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Subject: Re: [std-proposals] Adding a nullptr_t constructor to weak_ptr
From: Ben Hetherington (dev_at_[hidden])
Date: 2019-11-25 17:07:00


Thanks both for your responses!

> Have you ever found a case in real code where "change std::shared_ptr to std::weak_ptr" was an appropriate way to fix a reference cycle?

Hmm, I thought I had an example in mind, but it looks like I misremembered it - the example I was thinking of was actually changing uses of raw pointers to std::weak_ptrs. This change would still be useful to reduce code churn in this situation.

> weak_ptr, despite its name, is not a pointer
> and doesn't behave like a pointer, so in that
> sense the value of the added symmetry seems potentially negative.

> A weak_ptr is not itself any kind of pointer; you can't dereference a weak_ptr. Think of a weak_ptr as a "ticket for a shared_ptr." (I strongly recommend watching my CppCon 2019 talk "Back to Basics: Smart Pointers".) Since a weak_ptr isn't a pointer, it has no natural "null pointer" state. It does have an "expired" state (and, orthogonally, the controlled pointer might be null or non-null).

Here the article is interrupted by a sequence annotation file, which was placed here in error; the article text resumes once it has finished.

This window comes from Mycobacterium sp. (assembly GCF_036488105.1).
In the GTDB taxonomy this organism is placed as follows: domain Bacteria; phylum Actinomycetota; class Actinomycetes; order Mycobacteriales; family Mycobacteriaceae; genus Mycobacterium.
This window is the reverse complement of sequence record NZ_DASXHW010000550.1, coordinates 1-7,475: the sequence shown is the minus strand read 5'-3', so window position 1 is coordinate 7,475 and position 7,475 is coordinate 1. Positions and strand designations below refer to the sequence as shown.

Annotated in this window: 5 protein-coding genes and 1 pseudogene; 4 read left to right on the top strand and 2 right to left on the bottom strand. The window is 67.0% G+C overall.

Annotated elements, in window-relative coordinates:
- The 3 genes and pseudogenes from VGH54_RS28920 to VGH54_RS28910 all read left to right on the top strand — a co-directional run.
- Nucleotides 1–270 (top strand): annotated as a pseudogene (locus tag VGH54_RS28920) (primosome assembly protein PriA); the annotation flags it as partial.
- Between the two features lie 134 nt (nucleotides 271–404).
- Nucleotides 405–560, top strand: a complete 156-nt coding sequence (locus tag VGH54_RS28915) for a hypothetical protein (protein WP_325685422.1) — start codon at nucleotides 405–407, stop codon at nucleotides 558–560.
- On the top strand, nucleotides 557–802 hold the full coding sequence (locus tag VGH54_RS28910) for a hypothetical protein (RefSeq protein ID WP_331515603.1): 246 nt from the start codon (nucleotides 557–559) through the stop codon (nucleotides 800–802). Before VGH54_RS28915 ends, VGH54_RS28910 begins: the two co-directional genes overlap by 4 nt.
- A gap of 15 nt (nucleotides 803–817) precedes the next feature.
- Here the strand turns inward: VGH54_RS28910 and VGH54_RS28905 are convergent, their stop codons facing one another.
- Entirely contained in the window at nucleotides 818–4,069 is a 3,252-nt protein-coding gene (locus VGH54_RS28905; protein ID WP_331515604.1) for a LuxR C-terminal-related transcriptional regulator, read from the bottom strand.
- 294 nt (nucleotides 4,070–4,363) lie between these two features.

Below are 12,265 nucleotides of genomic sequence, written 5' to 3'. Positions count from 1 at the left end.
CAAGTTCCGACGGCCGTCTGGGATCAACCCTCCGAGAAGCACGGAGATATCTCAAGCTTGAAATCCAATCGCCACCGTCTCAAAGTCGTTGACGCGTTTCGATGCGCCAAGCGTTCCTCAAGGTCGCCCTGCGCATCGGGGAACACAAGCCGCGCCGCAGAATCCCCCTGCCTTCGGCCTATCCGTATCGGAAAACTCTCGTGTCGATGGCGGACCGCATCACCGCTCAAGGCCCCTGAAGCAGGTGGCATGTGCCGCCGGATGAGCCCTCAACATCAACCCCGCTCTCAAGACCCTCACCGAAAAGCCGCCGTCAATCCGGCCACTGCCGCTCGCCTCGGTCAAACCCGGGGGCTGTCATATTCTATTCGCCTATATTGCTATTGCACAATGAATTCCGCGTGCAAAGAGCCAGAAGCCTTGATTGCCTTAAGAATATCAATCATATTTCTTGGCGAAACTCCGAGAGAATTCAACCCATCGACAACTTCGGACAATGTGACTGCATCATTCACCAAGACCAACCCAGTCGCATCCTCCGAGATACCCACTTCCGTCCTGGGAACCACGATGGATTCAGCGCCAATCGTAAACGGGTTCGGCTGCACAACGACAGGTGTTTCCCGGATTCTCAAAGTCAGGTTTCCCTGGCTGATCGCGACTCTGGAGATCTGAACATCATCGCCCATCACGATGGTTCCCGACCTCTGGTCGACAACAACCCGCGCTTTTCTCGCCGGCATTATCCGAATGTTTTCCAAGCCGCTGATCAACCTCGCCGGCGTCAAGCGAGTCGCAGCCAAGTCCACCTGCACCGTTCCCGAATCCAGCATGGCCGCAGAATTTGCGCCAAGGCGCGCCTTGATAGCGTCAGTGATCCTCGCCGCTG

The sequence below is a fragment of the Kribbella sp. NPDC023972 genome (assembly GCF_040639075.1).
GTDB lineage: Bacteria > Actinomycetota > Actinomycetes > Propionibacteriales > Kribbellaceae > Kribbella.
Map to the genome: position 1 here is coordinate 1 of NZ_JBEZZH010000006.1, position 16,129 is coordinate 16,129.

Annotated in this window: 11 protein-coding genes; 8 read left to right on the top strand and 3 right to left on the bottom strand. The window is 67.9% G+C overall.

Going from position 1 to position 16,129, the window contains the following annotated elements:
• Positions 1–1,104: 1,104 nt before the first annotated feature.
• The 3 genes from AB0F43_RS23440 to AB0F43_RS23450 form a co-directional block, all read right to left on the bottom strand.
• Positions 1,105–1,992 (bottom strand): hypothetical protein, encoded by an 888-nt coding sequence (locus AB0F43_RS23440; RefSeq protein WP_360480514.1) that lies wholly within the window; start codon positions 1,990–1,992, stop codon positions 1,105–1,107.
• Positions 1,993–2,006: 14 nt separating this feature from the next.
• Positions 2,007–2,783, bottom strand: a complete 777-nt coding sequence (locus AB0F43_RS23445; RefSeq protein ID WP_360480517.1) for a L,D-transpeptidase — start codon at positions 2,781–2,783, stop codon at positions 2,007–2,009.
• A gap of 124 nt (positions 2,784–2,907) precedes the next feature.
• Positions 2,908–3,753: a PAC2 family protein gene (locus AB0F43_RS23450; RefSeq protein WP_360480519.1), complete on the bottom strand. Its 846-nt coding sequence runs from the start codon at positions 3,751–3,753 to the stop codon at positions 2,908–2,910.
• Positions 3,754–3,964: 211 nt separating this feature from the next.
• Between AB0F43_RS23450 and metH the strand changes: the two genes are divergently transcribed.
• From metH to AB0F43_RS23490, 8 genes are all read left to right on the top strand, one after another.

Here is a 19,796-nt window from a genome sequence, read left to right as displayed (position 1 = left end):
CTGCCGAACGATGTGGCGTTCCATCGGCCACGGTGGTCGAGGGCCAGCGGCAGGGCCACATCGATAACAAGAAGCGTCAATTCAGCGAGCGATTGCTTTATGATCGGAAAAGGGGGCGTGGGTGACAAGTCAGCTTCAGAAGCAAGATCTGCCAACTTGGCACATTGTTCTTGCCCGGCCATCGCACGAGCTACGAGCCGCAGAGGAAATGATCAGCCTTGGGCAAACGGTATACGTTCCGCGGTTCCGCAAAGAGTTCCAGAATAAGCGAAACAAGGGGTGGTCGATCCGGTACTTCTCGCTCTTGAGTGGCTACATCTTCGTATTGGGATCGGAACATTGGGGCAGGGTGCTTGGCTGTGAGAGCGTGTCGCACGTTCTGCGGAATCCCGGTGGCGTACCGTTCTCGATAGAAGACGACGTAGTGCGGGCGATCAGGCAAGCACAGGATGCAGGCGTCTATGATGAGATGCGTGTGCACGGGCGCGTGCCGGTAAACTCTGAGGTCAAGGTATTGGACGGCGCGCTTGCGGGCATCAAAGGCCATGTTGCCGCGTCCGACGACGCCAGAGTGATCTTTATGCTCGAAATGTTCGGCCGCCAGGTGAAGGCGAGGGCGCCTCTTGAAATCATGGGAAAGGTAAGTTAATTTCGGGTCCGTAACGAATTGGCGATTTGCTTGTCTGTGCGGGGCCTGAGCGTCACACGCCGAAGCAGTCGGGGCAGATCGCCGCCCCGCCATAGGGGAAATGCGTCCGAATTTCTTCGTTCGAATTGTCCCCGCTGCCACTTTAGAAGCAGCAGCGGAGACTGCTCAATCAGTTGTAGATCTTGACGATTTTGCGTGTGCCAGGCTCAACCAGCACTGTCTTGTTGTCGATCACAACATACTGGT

Interesting, I hadn't considered weak_ptrs in that way. Intuitively, I guess I've always considered them as pointer-like reference types, even if they cannot be directly dereferenced.

I would consider weak_ptrs that are 'expired' and those that are explicitly assigned to nullptr (via a shared_ptr, for sake of argument) to both be null (as, FWIW, lock() will return nullptr in both cases). If I get what you're saying, I think the contention here is down to whether such a null state qualifies as a 'null pointer' state.

> There is no reason for "nullptr" to construct an expired std::weak_ptr, any more than "nullptr" should construct an empty std::optional.

(Honestly, this makes me wonder why nullptr can construct an empty std::function, but it's probably best not to go down that rabbit hole.)

While, based on its lack of a dereference operator, weak_ptr is not a pointer, it is practically used in very similar ways to pointers (both raw and shared) - just with different ownership semantics, and a lock() function that must be called before it may be dereferenced.

Due to this practical similarity (in addition to weak_ptr's overall symmetry with shared_ptr), I see no issue with nullptr being used to construct a weak_ptr. I can appreciate the concern that this might exacerbate any perception that weak_ptr is a pointer type, but if there was a genuine concern about this, it should probably have been named more carefully...

In any case, I can see why this 'weak_ptr is not a pointer' mentality would have led to this implicit constructor not being added in the first place, so thanks for answering that question. That said, I still feel that this would be a convenient addition.

-Ben



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